My inspiration came from learning more about Dr. Pierce after moving to Boston in 2013. I heard friends of Dr. Pierce’s talking about him and his story, which I found intriguing. As a writer wanting to know more, I researched Dr. Pierce. The more I uncovered, the more I discovered parts of his life that were interesting to me, both as a writer and as a mother of four children [including alum Katherine Churchwell (SPH’18)]. He had several components to his life that could inspire kids in multiple ways. He was a world-renowned psychiatrist, an expert consultant who helped in the initial planning of Sesame Street, and his historic first in football. There aren’t many children’s stories with protagonists who are people of color, and there aren’t a lot of male protagonists of color. It’s also a story that young girls can enjoy, especially since there are female football players today. Chester made history, but he did it with the support of his teammates, and that’s also an important message to share with children.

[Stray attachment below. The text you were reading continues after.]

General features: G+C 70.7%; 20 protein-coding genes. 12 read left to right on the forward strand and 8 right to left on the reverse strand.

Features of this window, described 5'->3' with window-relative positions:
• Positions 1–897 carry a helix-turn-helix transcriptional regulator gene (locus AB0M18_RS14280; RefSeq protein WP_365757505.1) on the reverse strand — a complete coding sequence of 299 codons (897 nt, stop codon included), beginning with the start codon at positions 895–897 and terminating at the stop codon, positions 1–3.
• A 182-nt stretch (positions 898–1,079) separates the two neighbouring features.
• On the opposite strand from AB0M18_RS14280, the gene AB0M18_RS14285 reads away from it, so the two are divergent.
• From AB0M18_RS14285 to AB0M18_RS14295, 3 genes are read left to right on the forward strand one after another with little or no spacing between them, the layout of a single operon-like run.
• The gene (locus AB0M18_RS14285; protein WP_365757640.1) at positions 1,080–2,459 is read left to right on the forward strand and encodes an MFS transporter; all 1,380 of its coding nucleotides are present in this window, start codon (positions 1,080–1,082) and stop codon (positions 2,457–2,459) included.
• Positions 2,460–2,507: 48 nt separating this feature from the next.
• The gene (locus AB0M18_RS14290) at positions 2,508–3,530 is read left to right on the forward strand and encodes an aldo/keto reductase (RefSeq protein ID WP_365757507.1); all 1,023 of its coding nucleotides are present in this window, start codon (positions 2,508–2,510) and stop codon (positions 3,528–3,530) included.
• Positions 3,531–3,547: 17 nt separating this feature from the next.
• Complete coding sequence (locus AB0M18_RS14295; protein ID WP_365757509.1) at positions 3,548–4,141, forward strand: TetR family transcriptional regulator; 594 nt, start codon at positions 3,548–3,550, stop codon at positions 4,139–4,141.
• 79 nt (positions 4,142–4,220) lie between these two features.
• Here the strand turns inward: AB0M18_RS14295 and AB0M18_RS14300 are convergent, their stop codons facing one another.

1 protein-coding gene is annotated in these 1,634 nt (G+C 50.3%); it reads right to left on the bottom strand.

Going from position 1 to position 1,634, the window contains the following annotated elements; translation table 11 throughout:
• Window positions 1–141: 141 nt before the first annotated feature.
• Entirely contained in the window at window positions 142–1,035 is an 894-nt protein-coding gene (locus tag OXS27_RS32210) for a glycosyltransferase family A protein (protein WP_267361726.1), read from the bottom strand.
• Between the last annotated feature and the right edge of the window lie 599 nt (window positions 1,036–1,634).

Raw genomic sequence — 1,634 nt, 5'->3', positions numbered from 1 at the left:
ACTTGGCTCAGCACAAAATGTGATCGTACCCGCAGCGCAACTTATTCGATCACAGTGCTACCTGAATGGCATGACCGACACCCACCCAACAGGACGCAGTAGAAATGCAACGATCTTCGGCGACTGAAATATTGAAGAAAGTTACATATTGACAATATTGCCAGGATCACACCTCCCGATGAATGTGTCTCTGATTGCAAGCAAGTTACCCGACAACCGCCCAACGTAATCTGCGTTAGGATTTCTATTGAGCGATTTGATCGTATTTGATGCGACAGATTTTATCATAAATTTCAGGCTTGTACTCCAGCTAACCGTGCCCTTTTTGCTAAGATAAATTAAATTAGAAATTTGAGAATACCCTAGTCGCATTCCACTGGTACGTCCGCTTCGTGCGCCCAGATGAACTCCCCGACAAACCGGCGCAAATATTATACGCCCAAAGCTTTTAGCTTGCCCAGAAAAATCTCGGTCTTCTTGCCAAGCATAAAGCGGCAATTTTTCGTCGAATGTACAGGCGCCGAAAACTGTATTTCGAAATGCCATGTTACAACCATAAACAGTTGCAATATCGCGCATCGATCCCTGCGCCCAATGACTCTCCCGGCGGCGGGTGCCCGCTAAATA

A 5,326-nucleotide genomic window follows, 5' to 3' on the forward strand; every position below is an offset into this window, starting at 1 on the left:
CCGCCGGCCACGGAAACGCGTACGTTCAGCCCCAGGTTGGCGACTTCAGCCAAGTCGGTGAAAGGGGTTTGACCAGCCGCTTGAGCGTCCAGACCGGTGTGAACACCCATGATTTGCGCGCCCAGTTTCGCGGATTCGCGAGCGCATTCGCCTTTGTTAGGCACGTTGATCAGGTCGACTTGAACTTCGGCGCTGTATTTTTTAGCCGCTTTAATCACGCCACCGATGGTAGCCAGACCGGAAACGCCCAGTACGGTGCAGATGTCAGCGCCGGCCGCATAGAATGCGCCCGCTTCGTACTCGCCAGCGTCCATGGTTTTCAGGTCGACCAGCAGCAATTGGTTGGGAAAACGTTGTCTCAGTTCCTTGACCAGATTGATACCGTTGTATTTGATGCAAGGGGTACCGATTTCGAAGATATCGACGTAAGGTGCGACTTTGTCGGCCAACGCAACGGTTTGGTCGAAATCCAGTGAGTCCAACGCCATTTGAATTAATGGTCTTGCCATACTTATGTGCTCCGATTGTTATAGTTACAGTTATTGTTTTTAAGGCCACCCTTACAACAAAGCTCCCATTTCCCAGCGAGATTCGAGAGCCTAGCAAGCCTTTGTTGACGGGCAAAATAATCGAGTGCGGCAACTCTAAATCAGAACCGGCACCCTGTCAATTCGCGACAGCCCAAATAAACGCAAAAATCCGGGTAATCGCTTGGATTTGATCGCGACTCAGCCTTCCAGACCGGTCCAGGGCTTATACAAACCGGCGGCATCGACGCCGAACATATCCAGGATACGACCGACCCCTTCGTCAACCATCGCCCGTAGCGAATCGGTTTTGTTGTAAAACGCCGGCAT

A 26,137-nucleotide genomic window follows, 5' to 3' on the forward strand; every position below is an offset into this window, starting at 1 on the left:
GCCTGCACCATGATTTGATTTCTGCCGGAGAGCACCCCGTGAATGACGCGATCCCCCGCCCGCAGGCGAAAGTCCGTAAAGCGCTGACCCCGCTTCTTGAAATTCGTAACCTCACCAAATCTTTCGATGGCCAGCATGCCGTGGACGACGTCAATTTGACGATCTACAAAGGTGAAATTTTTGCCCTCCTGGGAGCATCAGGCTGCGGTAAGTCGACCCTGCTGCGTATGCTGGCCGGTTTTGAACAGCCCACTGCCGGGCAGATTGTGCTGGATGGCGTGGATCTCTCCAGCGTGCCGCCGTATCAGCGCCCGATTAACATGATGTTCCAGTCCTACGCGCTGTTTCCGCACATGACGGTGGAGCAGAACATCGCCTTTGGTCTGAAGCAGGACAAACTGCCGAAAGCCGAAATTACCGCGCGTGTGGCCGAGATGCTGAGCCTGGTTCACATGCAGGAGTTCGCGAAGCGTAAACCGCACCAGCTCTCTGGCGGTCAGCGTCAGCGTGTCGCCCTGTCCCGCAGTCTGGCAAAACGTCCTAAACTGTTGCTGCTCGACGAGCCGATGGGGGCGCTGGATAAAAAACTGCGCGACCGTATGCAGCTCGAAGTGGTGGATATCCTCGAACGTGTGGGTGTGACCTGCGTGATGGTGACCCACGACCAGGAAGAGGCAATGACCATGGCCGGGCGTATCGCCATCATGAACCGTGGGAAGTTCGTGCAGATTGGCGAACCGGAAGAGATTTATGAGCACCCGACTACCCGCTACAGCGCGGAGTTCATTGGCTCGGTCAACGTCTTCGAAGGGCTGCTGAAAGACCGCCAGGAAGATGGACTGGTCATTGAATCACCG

The story also teaches children not to put people in boxes. Sometimes we think, “Oh, he’s an athlete, so he doesn’t have a brain,” but Dr. Chester Pierce was a well-rounded individual who succeeded both in his academics and in sports, all while making a difference. When I spoke with his granddaughter, she said that he would treat every person with respect. If we could have more of that positivity today, we’d be better off as a society.
Follow Chester! is a picture book, but it discusses heavy topics that may be uncomfortable for children to talk about at first. Can you describe how your style addresses significant issues to a younger audience?
A lot of people think picture books are just cute stories, but they actually take a lot of time to create. There is limited space so every word and illustration is carefully thought out and placed in the book for a reason. I try to use all my words in each scenario to get my point across.